Visual representation of information is the best format for people to understand it and commit it to memory for a long time. This is due to the fact that the human brain is better equipped for understanding physical notions than abstract ones. Over the years, specialists of all kinds have tried to find visual ways in which to put data so that people who would use this data could better understand it. In business, finance and statistics, pie charts and bar charts are the most frequently used visual representations. In marketing, there are infographics.
Infographics are more than just an upgraded form of pie charts and number representations. They are storyboards which lead the reader from key item to key item until the final conclusion and the call to action. An infographic has the advantage that it can be used internationally – all the words and numbers being accompanied by symbolic representations which allow anyone to understand them.
Last, but not least, infographics are a fun and effective way to repurpose your content – blog articles, fact sheets, white papers – in a new format which adds value to the content through graphic representation.
This being said, let us see how to build an amazing and eye-catching infographic.
- Look at the Data and Extract Potential Topics
When you put together all the numbers, percentages and statistics you have available, you have a huge pool of potential topics for an infographic. Just try to think of data concerning mobile shopping or internet traffic from mobile phones versus that from computers. A simple Google search gives you so much statistical data – the secret is to select the kind of data which makes a great story to be told through an infographic.
- Build Your Storyline
Once you have the topic and the data which goes with it, it is time to turn the cold numbers into a story. This story will serve as backbone for developing the visual content, so take all the time you need for it. What is your approach? Casual, academic, formal or funny? How will you tell the story: starting with the pain point and moving towards the solution, or highlighting the solution and interspersing it with pain points?
- Create a Wireframe
A wireframe or a mock-up is a hand drawn sketch of what your infographic will look like. You will focus on deciding the length of the infographic, its sections (headline, body, call to action), the format (portrait or landscape, folded brochure or flyer format) and the key graphic elements (icons, leading visual elements, photos, etc.).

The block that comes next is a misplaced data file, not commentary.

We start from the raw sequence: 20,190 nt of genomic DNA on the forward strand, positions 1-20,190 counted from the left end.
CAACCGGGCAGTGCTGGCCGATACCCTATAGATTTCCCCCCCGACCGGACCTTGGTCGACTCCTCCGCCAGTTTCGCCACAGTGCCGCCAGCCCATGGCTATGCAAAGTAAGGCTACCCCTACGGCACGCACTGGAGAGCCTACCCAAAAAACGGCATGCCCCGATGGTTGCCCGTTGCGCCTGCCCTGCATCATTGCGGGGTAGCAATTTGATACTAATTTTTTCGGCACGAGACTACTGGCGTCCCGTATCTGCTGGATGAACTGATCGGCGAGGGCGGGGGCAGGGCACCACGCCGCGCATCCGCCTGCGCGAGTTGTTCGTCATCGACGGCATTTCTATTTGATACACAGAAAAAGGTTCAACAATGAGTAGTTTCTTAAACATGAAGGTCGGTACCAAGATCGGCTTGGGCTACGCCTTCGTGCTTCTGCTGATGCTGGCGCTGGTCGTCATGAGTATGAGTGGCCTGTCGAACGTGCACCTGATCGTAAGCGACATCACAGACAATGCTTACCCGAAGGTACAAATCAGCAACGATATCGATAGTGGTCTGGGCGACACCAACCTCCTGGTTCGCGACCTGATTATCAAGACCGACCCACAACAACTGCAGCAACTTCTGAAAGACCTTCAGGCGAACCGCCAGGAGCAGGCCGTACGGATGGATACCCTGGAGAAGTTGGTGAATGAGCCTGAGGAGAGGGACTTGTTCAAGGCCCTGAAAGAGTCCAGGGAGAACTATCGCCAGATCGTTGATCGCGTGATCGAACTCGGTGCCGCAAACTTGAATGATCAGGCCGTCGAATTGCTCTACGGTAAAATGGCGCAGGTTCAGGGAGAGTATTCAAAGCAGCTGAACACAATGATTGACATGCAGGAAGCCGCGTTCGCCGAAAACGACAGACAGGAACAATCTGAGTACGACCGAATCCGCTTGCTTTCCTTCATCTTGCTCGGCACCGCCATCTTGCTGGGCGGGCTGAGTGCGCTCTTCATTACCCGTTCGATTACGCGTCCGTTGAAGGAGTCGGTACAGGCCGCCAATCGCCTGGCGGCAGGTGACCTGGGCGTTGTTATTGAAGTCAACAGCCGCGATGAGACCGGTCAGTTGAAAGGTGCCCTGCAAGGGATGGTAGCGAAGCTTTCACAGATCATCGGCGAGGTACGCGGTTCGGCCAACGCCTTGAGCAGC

The wireframe will be built with the storyline in mind – at this point you will perform the fine tuning, because it will be apparent if certain elements of the story cannot be transposed into meaningful graphics. Once your wireframe is ready, you can move on to actual infographic creation.
- Build Your Infographic
There are two ways of doing this: take the wireframe to a graphic designer, or work on your own using an online infographic-making tool. Some tools, such as Canva, offer free access to templates and icon packs. For more advanced and sophisticated designs, you will have to subscribe to a premium plan. At any rate, it is less expensive than hiring a designer and it will give you access to lots of resources for future infographics.
Infographic makers are very intuitive and easy to use. You can customise your initial template by adding or removing elements, changing colours and including your own media files (vector graphics and photos).
- Refine and Publish Your Infographic
The hard work in making an amazing infographic consists in including the precise number of elements to make it understandable, without making a busy design. Focus on one topic only, use graphic elements of the same family and remember to put everything into visual focus. For example, numbers should be included in geometrical shapes, important information should stand out by a clever use of contrasting colours and eye leading elements such as lines, and arrows should help the reader along the story.
Once you are happy with your infographic, you should brand it, create proper metadata for it, and post it all over your social media accounts. Infographics are very shareable and will help you reach out to new followers and potential customers. As a final word of advice, start with easy topics which require minimal graphic presentation. As you become more skilled, you can tackle complex stories and even develop a specific infographic style of your own which will add to your brand image.